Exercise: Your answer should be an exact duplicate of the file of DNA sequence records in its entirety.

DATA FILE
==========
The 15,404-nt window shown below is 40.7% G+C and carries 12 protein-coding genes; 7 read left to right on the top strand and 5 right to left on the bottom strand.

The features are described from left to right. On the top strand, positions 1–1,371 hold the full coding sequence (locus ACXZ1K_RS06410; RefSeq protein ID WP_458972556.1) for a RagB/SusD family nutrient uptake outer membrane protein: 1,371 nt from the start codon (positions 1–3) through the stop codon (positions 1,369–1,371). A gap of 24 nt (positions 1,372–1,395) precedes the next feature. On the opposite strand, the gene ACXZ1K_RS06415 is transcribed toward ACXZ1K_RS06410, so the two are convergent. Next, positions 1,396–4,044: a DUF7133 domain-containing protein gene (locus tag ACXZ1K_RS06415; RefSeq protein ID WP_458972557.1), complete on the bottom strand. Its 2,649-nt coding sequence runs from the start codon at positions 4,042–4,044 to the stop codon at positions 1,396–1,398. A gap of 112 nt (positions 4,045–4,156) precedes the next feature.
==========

The 15,404-nt window shown below is 40.7% G+C and carries 12 protein-coding genes; 7 read left to right on the top strand and 5 right to left on the bottom strand.

The features are described from left to right. On the top strand, positions 1–1,371 hold the full coding sequence (locus ACXZ1K_RS06410; RefSeq protein ID WP_458972556.1) for a RagB/SusD family nutrient uptake outer membrane protein: 1,371 nt from the start codon (positions 1–3) through the stop codon (positions 1,369–1,371). A gap of 24 nt (positions 1,372–1,395) precedes the next feature. On the opposite strand, the gene ACXZ1K_RS06415 is transcribed toward ACXZ1K_RS06410, so the two are convergent. Next, positions 1,396–4,044: a DUF7133 domain-containing protein gene (locus tag ACXZ1K_RS06415; RefSeq protein ID WP_458972557.1), complete on the bottom strand. Its 2,649-nt coding sequence runs from the start codon at positions 4,042–4,044 to the stop codon at positions 1,396–1,398. A gap of 112 nt (positions 4,045–4,156) precedes the next feature.